Most Taiwanese solar companies under investigation by the EU are likely to be exempted from anti-circumvention measures, as they do not help Chinese firms re-export cheap solar products to avoid EU import quotas, the Ministry of Economic Affairs (MOEA) said yesterday.
Chinese solar panel and cell manufacturers are suspected of exporting near-finished solar products to third nations, including Taiwan and Malaysia, where local firms assemble the final products before exporting them to Europe.
A total of 80 companies from Taiwan and Malaysia are under an anti-circumvention probe and could face heavy fines, according to market researcher TrendForce Corp (集邦科技).
“Most Taiwanese companies are actually [solar cell and module] manufacturers based on the preliminary conclusion made by the EU investigators,” the ministry said in a statement released yesterday.
That would help clear their position in the anti-circumvention investigations launched by EU, it said.
About 28 Taiwanese solar companies are under the EU probe as they were suspected of assisting Chinese companies ship cheap solar cells or solar panels to Europe to avoid minimal import prices and customs duties imposed on Chinese solar manufacturers, the ministry said.
Investigators from the EU’s anti-circumvention task force visited the manufacturers from October to last month and requested them to fill in questionnaires to clear certain matters.
“The EU sent notifications to only a few of the Taiwanese firms being probed, requesting them to submit additional information,” the ministry said.
The EU is scheduled to make a final ruling in February after releasing a report in the middle of this month regarding its investigation.
Last year, about 30 percent of solar modules made by Taiwanese solar makers were exported to European clients, while more than half went to the Asia-Pacific region, mostly China, according to TrendForce.
Chinese solar wafer, cell and module makers are taxed punitive import tariffs as a result of anti-dumping and anti-subsidy probes.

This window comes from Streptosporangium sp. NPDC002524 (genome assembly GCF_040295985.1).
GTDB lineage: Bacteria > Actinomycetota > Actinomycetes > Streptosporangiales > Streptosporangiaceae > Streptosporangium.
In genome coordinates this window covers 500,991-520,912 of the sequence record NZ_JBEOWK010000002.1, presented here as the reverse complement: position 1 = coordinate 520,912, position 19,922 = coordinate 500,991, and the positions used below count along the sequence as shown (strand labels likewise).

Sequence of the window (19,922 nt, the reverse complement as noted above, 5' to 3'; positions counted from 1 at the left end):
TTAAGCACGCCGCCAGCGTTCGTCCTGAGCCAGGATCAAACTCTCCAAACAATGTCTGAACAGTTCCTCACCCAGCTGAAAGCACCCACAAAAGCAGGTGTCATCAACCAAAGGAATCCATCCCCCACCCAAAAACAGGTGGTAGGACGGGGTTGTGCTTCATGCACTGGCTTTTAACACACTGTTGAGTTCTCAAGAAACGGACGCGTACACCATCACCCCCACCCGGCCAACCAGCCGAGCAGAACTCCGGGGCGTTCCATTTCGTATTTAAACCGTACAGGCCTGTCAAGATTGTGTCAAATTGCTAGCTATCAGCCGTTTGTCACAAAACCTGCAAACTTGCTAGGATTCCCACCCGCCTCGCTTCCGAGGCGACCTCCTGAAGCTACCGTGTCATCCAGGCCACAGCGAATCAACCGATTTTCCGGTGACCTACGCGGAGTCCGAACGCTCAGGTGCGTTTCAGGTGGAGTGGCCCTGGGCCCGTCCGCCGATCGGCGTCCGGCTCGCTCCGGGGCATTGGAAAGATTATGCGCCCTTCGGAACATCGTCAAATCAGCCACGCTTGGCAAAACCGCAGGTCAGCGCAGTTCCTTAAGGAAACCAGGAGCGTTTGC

The anti-circumvention probes began in June this year and aim to close any loopholes after the EU imposed minimal import prices and quantity restrictions on Chinese solar companies in an effort to settle trade disputes between China and Europe.
The ministry’s comments came as the European Commission said over the weekend that it has agreed to maintain the import quotas on Chinese solar firms during a review period of 15 months.
The announcement came before the measures end this month.
If the EU decides to terminate the anti-dumping and anti-subsidy measures on Chinese solar companies, it would also halt the anti-circumvention probe, the ministry said.
Separately, local solar cell maker Gintech Energy Corp (昱晶) said its revenue fell by 0.6 percent to NT$1.39 billion (US$42.35 million) last month from NT$1.4 billion in October.
Gintech attributed the decrease to a temporary production disruption due to a capacity transfer to a plant in Thailand.
The company plans to shift an annual capacity of 350MW to the Thailand plant.
“Due to strong demand, average selling prices continued to increase,” Gintech said in a statement released on Friday.
The Thailand factory ramped up production this month, ahead of a scheduled increase in the first quarter of next year. The plant delivers about 15 to 20 percent higher average selling prices for the firm, Gintech said.
Local rival Neo Solar Power Corp (新日光) said that its factory was fully utilized due to robust demand and order visibility was good.
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